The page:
West has worked with such Mexican food luminaries as Rick Bayless, Diana Kennedy and Patricia Quintana. She found the charms of San Miguel de Allende irresistible, and so she now runs Sazon.
Private cooking lessons and courses in entertaining, San Miguel de Allende-style, are taught by Chef Gonzalo Martinez, a native of the city and executive chef of Casa de Sierra Nevada kitchens. Learn to make a mango terrine, cuitlacoche (truffle like corn fungus) soup, or a duck and corn tamale with this up-and-coming talent.
Along with learning about the local fares, Sazon has a regional Cuisines of Mexico series. The Mexico City session covers ceviche, raw fish marinated in limejuice, and explains why it is from a region so far from the sea.
As Chef Fernando Padilla told it, the Aztecs had runners relay fish from the sea all the way to Tenochtitlan, the capital of their kingdom, the present day site of Mexico City. "The runners were so fast that it's said some of the fish were still alive when they arrived," he said.
A class that focuses on the city of Puebla deconstructs mole, and the Vera Cruz session includes the culinary influences in this Caribbean port.
After so much learning comes your authentic, de-mystified, delicious lunch.
If You GoExplore the various regions of Mexico through these culinary schools.
Sazon Correo # 22, San Miguel de Allende, Gto, Mexico. Tel: +52 (415) 154-7671 Email: firstname.lastname@example.org www.sazon.com
Located in the heart of the colonial gem, San Miguel de Allende, Sazon offers group classes that range from Market Tours to Regional Cuisines of Mexico Series, and San Miguel de Allende Traditional Home Cooking. These classes range from $49-$60. They also have a guest chef series, and packages available through Casa de Sierra Nevada (www.casadesierranevada.com)
Cocinar Mexicano 425 Riverside Drive - 14H New York, NY 10025 Tel: 212 655 4432 Email: email@example.com www.cocinarmexicano.com
Spend a week in the beautiful mountain town of Tepoztlán learning from both top chefs and local village women. Specialty workshops include Day of the Dead and Christmas fare. Cultural excursions and opportunities for chefs to study with some of the Mexican masters are also available. Five- to seven-day stays cost between $2,495 and $2,895.00. Most include accommodations and round-trip travel between Mexico City and Tepoztlán. They also offer occasional gastronomic vacation packages to other cities.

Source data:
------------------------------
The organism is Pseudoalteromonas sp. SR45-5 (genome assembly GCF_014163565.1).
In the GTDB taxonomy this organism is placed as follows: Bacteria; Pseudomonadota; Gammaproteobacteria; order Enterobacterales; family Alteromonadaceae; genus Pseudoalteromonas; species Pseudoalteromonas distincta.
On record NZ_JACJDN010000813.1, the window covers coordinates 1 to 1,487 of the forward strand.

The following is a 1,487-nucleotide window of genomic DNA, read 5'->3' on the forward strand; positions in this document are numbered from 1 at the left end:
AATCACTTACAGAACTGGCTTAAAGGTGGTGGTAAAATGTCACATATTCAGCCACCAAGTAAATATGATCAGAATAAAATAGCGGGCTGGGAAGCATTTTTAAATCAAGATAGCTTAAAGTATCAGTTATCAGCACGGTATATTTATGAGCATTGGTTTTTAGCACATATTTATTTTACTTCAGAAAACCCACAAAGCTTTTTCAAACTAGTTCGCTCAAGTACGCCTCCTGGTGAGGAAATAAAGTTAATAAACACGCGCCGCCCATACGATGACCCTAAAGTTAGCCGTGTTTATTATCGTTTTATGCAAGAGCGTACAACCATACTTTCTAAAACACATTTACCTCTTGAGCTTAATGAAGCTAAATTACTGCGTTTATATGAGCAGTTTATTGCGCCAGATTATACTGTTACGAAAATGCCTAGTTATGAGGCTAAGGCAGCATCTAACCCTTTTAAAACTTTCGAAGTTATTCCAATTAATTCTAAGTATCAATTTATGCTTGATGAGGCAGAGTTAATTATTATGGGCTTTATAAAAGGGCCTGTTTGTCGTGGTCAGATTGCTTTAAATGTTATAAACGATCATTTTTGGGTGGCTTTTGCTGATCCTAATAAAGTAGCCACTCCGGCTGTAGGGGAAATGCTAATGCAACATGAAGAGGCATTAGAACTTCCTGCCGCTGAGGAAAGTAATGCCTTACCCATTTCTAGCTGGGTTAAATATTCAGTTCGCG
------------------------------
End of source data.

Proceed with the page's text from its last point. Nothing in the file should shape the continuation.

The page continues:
Mesones Sacristia 6 Sur 304. Callejón de los Sapos Tel: 01 (800) 712-40-28 Email: sacristía@mesones-sacristia.com www.mesones-sacristia.com/cursos-cocina-mexicana-capuchinas-ing.html
Learn to make mole Poblano and chalupas in the gastronomic wonderland of Puebla. Classes at the hotel Mesón Sacristía de Capuchinas range from one-day courses of $65 to the weeklong complete Mexican Cooking Course for $1,500.00.
Los Dos Cooking School Calle 68 No. 517 Mérida, Yucatán 97000 México Telephone in the U.S.: 212.400.1642 www.los-dos.com
Los Dos Cooking School and Guesthouse in Mérida specializes in foods of the Yucatán and Mayan cooking techniques. One-day workshops start at $75. Check the website for class schedules, as they change with the seasons. Contact them for information on three-day, one-week and group packages.
Seasons of My Heart Susana Trilling, Directora Seasons of My Heart Cooking School Rancho Aurora, AP#42 Admon.3 Oaxaca, 68101, Mexico Tel: 011.52.1.951.508.0469, 011.52.1.951.508.0044 Email: firstname.lastname@example.org www.seasonsofmyheart.com
This well-established culinary school in Oaxaca leads mushroom picking forays, teaches intensives on chocolate, an Oaxacan specialty, and offers regional culinary tours throughout areas of interest in Mexico. Prices range from $50 for a half-day class to $2,500 for the Vera Cruz Vanilla tour.